Trade among European and African precolonial nations developed relatively recently in the economic history of the African continent. Prior to the European voyages of exploration in the fifteenth century, African rulers and merchants had established trade links with the Mediterranean world, western Asia, and the Indian Ocean region. Within the continent itself, local exchanges among adjacent peoples fit into a greater framework of long-range trade.
The merchants from Britain, France, Portugal, and the Netherlands who began trading along the Atlantic coast of Africa therefore encountered a well-established trading population regulated by savvy and experienced local rulers. European companies quickly developed mercantile ties with these indigenous powers and erected fortified “factories,” or warehouses, on coastal areas to store goods and defend their trading rights from foreign encroachment. Independent Portuguese merchants called lançados settled along the coasts and rivers of Africa from present-day Senegal to Angola, where they were absorbed into African society and served as middlemen between European and African traders (1991.17.31).
Those goods imported to Africa in greatest volumes included cloth, iron and copper in raw and worked form, and cowry shells used by local populations as currency. Nonutilitarian items such as jewelry, beads, mechanical toys and curiosities, and alcohol also met a receptive audience. Catholic countries such as Portugal were, in theory at least, forbidden by papal injunction from selling items with potential military uses to non-Christians, although it is unclear how closely this order was followed in practice. In exchange for their wares, Europeans returned with textiles, carvings, spices, ivory, gum, and African slaves.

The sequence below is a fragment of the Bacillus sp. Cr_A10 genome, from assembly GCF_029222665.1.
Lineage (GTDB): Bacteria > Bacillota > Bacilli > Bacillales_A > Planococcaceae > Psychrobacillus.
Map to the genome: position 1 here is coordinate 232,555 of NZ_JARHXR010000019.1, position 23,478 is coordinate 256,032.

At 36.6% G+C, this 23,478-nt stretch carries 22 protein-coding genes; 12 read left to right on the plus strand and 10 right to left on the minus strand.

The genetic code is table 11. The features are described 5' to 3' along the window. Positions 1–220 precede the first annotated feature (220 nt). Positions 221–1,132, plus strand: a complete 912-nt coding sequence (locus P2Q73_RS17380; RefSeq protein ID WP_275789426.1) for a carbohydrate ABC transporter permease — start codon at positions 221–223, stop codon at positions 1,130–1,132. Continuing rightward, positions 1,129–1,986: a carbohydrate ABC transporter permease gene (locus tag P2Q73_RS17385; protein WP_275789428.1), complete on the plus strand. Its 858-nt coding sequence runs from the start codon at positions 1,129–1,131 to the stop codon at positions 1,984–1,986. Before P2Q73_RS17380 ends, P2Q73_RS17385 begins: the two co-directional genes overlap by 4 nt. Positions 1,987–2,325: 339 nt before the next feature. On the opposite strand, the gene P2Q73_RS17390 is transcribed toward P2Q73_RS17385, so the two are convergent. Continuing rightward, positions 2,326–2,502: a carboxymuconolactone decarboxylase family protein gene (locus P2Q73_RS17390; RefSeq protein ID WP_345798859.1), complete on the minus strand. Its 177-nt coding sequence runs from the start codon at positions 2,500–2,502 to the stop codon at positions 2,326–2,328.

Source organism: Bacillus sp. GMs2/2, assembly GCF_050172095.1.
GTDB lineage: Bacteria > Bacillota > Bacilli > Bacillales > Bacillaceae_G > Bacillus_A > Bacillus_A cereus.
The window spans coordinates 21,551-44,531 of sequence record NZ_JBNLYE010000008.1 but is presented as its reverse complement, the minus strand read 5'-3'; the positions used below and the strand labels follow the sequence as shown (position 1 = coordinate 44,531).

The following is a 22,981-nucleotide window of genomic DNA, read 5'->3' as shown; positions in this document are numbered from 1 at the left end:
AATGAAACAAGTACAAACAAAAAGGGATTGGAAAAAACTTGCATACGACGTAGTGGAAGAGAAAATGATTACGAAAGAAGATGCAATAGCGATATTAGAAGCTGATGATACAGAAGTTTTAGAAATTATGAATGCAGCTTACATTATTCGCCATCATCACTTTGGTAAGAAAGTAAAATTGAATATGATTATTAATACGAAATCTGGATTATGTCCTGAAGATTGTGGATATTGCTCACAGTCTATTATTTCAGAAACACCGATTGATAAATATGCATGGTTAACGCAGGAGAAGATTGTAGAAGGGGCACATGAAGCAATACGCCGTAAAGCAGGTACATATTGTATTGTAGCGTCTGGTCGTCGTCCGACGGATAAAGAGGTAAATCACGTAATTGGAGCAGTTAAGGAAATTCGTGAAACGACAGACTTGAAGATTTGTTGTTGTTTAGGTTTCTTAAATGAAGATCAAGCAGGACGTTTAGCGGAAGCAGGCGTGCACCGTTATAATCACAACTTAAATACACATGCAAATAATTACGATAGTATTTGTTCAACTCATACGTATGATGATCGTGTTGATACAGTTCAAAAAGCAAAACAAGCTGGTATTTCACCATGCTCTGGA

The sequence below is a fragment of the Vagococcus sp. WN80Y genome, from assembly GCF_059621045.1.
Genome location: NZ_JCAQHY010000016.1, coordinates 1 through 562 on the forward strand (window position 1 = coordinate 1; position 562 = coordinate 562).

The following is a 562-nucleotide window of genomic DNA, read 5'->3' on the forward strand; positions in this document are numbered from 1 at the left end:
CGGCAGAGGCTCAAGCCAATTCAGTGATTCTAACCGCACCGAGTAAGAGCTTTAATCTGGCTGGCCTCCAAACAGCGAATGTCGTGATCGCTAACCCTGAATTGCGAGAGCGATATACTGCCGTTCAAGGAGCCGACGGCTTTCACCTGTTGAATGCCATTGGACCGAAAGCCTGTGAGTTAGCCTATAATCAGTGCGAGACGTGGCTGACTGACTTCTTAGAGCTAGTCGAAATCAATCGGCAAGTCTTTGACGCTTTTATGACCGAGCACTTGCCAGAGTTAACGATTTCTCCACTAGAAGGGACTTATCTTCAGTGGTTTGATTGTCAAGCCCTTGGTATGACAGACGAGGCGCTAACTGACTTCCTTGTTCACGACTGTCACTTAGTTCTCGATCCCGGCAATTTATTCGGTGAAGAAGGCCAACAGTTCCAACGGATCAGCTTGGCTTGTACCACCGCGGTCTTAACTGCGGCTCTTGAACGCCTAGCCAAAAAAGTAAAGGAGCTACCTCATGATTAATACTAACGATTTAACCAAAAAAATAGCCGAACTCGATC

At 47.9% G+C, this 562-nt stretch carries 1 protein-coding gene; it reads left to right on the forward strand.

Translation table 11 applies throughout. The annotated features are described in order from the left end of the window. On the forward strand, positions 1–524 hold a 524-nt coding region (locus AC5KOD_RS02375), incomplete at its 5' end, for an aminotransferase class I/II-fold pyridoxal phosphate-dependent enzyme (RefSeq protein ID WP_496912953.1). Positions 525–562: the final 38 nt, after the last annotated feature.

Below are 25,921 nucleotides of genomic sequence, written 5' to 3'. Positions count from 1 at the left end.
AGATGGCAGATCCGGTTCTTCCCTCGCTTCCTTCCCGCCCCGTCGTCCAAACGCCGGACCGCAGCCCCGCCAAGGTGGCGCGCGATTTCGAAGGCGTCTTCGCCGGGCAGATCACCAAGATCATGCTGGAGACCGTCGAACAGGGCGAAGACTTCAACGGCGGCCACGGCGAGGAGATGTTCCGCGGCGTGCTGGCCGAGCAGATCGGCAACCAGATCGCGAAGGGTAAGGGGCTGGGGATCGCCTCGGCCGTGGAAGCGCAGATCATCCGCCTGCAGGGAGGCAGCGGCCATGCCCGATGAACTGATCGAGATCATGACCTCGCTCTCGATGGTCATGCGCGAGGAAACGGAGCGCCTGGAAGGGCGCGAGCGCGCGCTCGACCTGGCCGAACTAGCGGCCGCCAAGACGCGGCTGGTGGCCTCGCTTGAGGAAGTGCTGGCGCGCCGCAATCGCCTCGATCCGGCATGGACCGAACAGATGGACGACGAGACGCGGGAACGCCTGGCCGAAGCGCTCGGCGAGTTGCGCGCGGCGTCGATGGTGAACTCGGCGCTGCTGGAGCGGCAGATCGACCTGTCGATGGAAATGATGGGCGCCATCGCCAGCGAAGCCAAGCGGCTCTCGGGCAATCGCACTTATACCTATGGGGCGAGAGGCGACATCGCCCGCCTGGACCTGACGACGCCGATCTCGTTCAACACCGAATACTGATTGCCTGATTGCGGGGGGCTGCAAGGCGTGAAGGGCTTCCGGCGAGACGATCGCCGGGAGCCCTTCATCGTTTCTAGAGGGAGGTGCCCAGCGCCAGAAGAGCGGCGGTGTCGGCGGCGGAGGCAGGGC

Contrary to popular views about precolonial Africa, local manufacturers were at this time creating items of comparable, if not superior, quality to those from preindustrial Europe. Due to advances in native forge technology, smiths in some regions of sub-Saharan Africa were producing steels of a better grade than those of their counterparts in Europe, and the highly developed West African textile workshops had produced fine cloths for export long before the arrival of European traders.
It may therefore seem surprising that European importers found many customers for their goods among local populations in West Africa. Nonetheless, the novelty and comparative rarity of European imports together constituted a significant advantage over local products, and powerful rulers readily adopted them for use as courtly regalia. An example of this type of status object fashioned from a trade commodity is a Chokwe chief’s necklace from Central Africa (1996.456). The white ceramic “shell” attached to a woven basketry band was an item manufactured in Europe, probably Germany, for use by Portuguese slave traders. Round, white shells are valued symbols of spirituality and leadership in many Central African cultures, and European merchants clearly created this ceramic form to meet the particular demands and interests of their trading partners. Local leaders who prospered from the international trade also commissioned other prestige objects, such as sumptuous wood and ivory carvings, from local artisans.
Bortolot, Alexander Ives. “Trade Relations among European and African Nations.” In Heilbrunn Timeline of Art History. New York: The Metropolitan Museum of Art, 2000–. http://www.metmuseum.org/toah/hd/aftr/hd_aftr.htm (October 2003)
Bassani, Ezio, and William B. Fagg. Africa and the Renaissance: Art in Ivory. Exhibition catalogue. New York: Center for African Art, 1988.
Ben-Amos, Paula Girshick. Art, Innovation, and Politics in Eighteenth-Century Benin. Bloomington: Indiana University Press, 1999.
Blier, Suzanne Preston. "Imaging Otherness in Ivory: African Portrayals of the Portuguese, ca. 1492." Art Bulletin 75, no. 3 (September 1993), pp. 375–96.